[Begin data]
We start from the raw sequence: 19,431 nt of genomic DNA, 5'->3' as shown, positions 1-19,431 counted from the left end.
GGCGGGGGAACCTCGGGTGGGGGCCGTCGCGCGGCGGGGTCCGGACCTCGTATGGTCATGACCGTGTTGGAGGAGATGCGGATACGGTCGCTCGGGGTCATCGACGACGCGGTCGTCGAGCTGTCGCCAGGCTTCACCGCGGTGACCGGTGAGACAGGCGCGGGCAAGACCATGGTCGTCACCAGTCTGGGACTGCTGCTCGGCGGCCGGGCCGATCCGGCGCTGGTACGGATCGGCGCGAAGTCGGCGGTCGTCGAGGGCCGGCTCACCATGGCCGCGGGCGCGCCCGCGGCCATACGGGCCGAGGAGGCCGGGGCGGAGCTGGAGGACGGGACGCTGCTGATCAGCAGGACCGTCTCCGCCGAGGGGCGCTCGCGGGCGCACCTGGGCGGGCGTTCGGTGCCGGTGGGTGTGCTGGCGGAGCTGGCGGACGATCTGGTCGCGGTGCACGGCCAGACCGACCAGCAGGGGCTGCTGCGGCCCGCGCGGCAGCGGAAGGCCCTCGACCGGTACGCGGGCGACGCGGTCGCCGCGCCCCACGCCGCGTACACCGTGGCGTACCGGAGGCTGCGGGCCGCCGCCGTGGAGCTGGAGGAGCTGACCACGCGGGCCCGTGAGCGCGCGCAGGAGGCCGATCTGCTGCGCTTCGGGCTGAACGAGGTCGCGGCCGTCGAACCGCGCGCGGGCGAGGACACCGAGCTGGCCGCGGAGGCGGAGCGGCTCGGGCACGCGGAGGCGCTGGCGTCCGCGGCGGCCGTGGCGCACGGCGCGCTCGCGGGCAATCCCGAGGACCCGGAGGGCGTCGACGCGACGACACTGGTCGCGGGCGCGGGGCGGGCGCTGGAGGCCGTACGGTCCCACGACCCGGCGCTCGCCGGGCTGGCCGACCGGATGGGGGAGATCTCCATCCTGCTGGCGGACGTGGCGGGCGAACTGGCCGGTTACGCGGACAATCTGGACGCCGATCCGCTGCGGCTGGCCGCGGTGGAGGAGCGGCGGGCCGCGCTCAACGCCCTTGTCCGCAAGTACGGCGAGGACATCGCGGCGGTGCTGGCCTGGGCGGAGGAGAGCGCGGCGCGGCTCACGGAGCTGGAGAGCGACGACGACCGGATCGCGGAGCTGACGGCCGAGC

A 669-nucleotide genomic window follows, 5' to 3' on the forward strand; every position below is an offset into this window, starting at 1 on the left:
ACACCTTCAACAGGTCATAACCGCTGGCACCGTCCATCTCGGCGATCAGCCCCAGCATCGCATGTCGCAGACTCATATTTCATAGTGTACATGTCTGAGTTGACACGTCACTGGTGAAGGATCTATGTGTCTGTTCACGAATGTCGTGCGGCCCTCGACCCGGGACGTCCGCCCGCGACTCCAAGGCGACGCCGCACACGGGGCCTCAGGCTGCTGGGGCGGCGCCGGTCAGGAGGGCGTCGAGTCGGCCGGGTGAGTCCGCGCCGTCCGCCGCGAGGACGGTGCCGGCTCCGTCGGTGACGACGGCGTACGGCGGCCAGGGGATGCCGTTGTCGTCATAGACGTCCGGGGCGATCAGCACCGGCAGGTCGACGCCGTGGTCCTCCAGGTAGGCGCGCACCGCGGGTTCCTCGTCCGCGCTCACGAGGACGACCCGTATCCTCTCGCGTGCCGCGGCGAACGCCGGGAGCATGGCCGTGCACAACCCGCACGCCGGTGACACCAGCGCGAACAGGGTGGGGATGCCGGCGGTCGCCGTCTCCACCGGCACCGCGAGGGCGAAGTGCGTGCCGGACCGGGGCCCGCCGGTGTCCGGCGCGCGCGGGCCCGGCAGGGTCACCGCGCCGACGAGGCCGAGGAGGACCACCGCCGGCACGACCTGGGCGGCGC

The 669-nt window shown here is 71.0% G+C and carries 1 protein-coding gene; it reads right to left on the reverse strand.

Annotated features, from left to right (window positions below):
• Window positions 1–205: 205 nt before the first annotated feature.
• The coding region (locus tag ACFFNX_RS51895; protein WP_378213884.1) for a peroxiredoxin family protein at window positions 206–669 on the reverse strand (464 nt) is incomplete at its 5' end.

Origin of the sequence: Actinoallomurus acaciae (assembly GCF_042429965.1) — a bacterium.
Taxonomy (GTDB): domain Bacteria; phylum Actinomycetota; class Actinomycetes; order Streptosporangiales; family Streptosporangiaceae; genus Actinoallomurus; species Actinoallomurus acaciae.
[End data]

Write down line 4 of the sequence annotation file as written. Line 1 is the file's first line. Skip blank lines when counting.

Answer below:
ACACCTTCAACAGGTCATAACCGCTGGCACCGTCCATCTCGGCGATCAGCCCCAGCATCGCATGTCGCAGACTCATATTTCATAGTGTACATGTCTGAGTTGACACGTCACTGGTGAAGGATCTATGTGTCTGTTCACGAATGTCGTGCGGCCCTCGACCCGGGACGTCCGCCCGCGACTCCAAGGCGACGCCGCACACGGGGCCTCAGGCTGCTGGGGCGGCGCCGGTCAGGAGGGCGTCGAGTCGGCCGGGTGAGTCCGCGCCGTCCGCCGCGAGGACGGTGCCGGCTCCGTCGGTGACGACGGCGTACGGCGGCCAGGGGATGCCGTTGTCGTCATAGACGTCCGGGGCGATCAGCACCGGCAGGTCGACGCCGTGGTCCTCCAGGTAGGCGCGCACCGCGGGTTCCTCGTCCGCGCTCACGAGGACGACCCGTATCCTCTCGCGTGCCGCGGCGAACGCCGGGAGCATGGCCGTGCACAACCCGCACGCCGGTGACACCAGCGCGAACAGGGTGGGGATGCCGGCGGTCGCCGTCTCCACCGGCACCGCGAGGGCGAAGTGCGTGCCGGACCGGGGCCCGCCGGTGTCCGGCGCGCGCGGGCCCGGCAGGGTCACCGCGCCGACGAGGCCGAGGAGGACCACCGCCGGCACGACCTGGGCGGCGC